According to Lincoln Center's new LCT3 project at its slogan, it takes "New Audiences for New Artists." It also takes new critics, hence the establishment of Theater Talk's New Theater Corps in 2005, a way for up-and-coming theater writers and eager new theatergoers to get exposure to the ever-growing theater scene in New York City. Writers for the New Theater Corps are given the opportunity to immerse themselves in the off-off and off-Broadway theater scene, learning and giving back high-quality reviews at the same time. Driven by a passion and love of the arts, the New Theater Corps aims to identify, support, and grow the arts community, one show and one person at a time.

Sunday, July 15, 2007

Universal Robots

When Karel Capek and his brother wrote R.U.R., they were imagining a future of robotics that had theretofore been untapped. However, it's Mac Rogers' look back at the world that gave us R.U.R., and the modern political ramifications that he builds into his adaptation that makes Universal Robots seem so much more fulfilling.

Photo/Sandy Yaklin

Reviewed by Aaron Riccio

Mac Rogers has done precisely what the humans of Karel Capek's seminal play, R.U.R., did: he's built a better machine. His reimagining of Capek's work, now titled Universal Robots, explains how the eccentric Rossum built robots for the Republic of Czechoslovakia with the assistance of the persuasive Karel Capek (a very sharp David Ian Lee). While the moral and some of the characters are the same, the story is filled with a far more emotional ichor, and although Rogers' script is a bit overlong with historical fact and satire of Capek's early years, his second act is a phenomenally well-acted and -scripted piece of theater. I don't think Universal Robots will rise up and conquer humanity, like robots of both Rogers' and Capek's play, but I with a few tweaks, this play can certainly conquer a larger house.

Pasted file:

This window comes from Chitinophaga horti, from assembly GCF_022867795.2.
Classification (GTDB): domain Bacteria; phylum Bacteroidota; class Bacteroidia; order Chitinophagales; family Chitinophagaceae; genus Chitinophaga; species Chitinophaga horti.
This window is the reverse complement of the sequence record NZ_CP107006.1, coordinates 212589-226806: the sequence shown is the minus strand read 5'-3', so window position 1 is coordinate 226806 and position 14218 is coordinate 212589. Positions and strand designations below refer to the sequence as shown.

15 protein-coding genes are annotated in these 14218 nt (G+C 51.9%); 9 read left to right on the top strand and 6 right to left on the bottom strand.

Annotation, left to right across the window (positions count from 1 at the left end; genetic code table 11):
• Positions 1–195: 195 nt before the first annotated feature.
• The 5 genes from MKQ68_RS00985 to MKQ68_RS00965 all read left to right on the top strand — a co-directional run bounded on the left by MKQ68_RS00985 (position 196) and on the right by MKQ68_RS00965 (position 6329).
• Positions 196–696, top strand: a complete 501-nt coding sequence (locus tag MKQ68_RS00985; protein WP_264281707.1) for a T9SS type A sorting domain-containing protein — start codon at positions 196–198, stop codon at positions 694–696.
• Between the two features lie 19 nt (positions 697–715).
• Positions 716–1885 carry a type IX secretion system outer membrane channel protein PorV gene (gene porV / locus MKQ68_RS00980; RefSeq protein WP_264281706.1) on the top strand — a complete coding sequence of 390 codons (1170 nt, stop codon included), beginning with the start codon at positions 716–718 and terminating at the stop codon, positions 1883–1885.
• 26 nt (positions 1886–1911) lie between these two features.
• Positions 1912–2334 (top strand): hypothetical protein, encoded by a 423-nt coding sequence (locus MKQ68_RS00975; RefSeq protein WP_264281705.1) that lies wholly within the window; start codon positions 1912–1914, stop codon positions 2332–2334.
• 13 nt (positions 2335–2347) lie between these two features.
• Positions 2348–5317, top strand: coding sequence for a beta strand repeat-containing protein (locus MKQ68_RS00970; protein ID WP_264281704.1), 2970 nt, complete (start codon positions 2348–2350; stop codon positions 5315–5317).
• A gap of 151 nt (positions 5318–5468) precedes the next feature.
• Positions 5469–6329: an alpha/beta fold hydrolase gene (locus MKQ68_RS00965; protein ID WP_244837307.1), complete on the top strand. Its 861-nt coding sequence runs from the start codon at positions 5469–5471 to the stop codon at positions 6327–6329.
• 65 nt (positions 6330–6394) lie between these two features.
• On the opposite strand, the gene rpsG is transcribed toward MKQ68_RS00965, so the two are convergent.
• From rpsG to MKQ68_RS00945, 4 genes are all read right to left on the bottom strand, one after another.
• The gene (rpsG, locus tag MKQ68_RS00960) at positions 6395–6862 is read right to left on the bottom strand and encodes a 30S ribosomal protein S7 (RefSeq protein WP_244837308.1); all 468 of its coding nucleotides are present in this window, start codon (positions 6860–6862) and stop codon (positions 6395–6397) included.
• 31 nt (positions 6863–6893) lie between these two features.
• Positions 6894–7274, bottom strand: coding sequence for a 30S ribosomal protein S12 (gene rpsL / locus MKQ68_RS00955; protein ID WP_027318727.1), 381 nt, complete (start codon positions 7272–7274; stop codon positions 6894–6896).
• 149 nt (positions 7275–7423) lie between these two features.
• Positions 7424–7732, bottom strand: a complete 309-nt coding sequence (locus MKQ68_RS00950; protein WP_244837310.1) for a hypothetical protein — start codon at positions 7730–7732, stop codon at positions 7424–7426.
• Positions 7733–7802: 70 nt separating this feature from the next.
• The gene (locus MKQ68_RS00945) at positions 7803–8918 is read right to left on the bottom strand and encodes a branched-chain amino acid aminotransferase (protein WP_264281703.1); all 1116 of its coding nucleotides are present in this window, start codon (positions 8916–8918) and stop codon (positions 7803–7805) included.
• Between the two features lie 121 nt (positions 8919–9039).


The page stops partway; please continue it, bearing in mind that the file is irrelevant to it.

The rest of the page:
The way Rogers has rewritten characters to produce actual drama is very effective: Karel's brother Joseph is now his sister, Jo (Jennifer Gordon Thomas), and is the true emotional yin to his ethically solid yang. Unable to ignore the virtual slavery, her compassion recasts her as a robot activist, whereas the male dominated Republic only listens to the romantic science of Peroutka (a nicely nerdy Ben Sulzbach) and the fierce realpolitik of president Masaryk (a gruff, fittingly flustered James Wetzel). In another twist, the robot inventor, Rossum, is now actually Rossum's widow, who, in a maddened state of grief, assumed his experiments, oblivious to the toll this has taken on her daughter, the innocent and beautiful Helena (a bubbling Esther Barlow).

The structure and direction, both by Rogers, are also very clever. By using a narrator (One, played by the crisp, clear, Michelle O'Connor), Rogers is able to loop around in time and abbreviate scenes that would otherwise be too long. In this vein, he's able to mock Capek's original style, dabble in some Brechtian analysis of Communism, and make some nice statements of his own ("Who is the most dangerous man in the world?" "A beautiful dreamer with the means to realize his dreams."). The downside is that these early moments all come across as asides to the central narrative, and stretch the show. Given the excellent cast, it's not a terrible use of time, but it makes the first and second halves of the play quite disparate.

A great deal of this bias, however, may be due to the scene-stealing Jason Howard, who not only comes to life as Robot Radius, but also makes the show come to life as well. His eerily precise recitations of robot rules not only match the alienating qualities the script requires but are replicated in his motion and emotion. Mr. Howard isn't the only actor in the show to have such range (indeed, most of the actors are double cast), but his "upgrades" are the most apparent.

Save for a few moments of flubbed lines (of which there are many), Universal Robots is a widely appealing play, one that not only shows off Rogers' talent as a writer, but as a director as well.

Manhattan Theatre Source (177 MacDougal Street)
Tickets (212-501-4751): $18.00
Performances (through 7/19): Monday-Thursday @ 8:00

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